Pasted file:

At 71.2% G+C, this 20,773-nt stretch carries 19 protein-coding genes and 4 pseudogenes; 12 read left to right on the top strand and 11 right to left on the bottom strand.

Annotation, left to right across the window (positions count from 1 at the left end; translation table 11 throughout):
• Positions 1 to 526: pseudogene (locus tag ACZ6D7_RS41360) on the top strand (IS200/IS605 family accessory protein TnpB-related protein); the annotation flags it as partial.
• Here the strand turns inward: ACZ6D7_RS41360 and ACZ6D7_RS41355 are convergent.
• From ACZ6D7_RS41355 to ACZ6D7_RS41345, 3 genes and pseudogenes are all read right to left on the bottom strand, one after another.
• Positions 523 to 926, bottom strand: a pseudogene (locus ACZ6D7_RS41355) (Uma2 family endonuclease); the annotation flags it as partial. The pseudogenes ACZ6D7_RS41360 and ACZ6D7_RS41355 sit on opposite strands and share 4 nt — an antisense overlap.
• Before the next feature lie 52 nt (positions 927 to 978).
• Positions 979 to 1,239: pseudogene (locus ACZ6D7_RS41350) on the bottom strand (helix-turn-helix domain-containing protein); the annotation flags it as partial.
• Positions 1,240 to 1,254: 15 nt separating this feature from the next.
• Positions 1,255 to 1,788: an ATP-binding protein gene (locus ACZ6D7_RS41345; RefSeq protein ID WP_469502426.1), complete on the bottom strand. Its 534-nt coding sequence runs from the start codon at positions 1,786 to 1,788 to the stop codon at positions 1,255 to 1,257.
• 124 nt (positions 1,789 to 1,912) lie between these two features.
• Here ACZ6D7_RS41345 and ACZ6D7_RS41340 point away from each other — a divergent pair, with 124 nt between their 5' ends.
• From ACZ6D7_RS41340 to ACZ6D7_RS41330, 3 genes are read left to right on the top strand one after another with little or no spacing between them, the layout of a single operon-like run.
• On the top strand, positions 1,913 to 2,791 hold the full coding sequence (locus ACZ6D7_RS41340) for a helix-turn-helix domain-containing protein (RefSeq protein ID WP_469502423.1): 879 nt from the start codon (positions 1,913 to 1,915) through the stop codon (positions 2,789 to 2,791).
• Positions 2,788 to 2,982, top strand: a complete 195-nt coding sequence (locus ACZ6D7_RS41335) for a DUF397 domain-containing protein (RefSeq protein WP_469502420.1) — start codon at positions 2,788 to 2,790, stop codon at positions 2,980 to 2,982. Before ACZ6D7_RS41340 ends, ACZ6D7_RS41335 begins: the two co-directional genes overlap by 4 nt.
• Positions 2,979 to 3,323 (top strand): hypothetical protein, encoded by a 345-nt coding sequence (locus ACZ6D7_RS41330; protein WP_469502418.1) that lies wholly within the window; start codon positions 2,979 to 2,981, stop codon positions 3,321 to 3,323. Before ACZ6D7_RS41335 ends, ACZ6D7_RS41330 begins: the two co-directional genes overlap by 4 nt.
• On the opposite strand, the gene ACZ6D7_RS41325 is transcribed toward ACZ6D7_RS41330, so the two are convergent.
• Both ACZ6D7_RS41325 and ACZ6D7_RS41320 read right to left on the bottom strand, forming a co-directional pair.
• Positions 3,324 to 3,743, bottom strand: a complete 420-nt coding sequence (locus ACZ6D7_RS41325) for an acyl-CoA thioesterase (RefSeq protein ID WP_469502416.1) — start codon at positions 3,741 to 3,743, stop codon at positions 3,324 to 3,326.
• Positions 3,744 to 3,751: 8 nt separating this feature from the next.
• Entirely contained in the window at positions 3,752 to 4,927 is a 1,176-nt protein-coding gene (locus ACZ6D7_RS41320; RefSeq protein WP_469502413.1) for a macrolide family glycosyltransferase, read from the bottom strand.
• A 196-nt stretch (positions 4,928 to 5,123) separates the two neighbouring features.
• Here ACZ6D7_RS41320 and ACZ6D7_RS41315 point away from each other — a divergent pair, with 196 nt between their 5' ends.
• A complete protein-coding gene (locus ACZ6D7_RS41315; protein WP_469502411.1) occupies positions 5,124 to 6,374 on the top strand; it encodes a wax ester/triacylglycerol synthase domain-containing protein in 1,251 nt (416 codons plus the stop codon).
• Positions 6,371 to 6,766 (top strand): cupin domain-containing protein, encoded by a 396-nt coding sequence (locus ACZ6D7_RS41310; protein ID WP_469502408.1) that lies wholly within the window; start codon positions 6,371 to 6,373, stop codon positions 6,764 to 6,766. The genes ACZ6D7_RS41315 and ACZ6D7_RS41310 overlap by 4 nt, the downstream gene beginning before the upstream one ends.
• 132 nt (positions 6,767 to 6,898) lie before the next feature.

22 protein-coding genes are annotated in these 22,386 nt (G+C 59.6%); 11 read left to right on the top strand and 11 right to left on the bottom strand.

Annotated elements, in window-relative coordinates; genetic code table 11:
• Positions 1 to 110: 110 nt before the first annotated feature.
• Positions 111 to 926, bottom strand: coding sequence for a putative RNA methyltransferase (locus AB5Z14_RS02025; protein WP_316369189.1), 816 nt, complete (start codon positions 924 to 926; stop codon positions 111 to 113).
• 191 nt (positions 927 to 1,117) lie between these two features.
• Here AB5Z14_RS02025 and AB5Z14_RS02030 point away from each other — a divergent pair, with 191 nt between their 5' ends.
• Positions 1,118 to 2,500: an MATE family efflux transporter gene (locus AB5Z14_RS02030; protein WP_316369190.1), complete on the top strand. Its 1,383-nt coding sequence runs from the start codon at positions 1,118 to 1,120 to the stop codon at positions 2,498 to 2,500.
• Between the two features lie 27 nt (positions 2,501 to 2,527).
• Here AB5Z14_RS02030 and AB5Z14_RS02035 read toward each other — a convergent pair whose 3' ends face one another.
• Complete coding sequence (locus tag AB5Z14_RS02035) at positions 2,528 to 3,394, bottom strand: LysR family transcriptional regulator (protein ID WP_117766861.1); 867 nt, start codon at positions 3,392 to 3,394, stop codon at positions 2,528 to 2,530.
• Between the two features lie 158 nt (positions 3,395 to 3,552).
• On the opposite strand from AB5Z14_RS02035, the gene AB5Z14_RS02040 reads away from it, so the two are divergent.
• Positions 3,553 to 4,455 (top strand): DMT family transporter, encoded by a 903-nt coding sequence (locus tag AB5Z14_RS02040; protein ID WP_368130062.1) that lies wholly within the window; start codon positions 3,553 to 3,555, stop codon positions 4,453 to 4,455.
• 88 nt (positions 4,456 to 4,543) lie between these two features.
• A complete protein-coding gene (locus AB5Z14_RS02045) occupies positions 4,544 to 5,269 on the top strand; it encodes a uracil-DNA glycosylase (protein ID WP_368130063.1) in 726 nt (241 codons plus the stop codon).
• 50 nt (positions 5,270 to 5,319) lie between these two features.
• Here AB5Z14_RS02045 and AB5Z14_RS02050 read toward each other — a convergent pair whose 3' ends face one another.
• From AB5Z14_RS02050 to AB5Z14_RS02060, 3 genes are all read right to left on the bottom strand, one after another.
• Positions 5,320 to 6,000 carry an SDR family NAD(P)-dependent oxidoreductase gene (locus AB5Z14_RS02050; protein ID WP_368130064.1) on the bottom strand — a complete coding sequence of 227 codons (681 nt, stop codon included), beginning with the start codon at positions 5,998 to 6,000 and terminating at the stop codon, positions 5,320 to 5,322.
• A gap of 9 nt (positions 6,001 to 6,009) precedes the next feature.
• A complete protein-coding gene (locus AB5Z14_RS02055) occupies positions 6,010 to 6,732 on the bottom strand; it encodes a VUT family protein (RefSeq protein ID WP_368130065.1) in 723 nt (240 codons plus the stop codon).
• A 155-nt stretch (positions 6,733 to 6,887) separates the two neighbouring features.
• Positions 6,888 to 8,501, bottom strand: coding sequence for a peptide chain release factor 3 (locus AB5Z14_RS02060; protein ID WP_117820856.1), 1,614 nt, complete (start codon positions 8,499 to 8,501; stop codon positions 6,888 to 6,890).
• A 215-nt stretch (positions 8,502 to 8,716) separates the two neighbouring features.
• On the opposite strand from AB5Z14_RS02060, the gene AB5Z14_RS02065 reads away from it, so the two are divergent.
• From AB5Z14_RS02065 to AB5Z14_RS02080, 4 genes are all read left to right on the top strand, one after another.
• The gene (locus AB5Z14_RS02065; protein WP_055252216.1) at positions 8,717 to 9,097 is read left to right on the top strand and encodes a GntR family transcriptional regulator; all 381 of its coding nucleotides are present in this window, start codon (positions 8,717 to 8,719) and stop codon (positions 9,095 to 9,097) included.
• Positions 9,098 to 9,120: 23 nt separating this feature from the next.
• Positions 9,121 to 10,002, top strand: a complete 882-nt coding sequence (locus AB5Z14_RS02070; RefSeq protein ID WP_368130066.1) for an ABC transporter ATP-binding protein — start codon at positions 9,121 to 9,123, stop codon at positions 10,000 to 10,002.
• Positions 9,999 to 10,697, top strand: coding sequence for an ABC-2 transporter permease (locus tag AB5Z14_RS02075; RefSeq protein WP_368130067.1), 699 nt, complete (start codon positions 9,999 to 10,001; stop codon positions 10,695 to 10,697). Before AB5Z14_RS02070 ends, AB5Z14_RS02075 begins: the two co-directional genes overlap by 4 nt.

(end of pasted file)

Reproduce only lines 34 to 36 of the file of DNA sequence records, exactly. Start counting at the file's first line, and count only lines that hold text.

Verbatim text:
• Between the two features lie 27 nt (positions 2,501 to 2,527).
• Here AB5Z14_RS02030 and AB5Z14_RS02035 read toward each other — a convergent pair whose 3' ends face one another.
• Complete coding sequence (locus tag AB5Z14_RS02035) at positions 2,528 to 3,394, bottom strand: LysR family transcriptional regulator (protein ID WP_117766861.1); 867 nt, start codon at positions 3,392 to 3,394, stop codon at positions 2,528 to 2,530.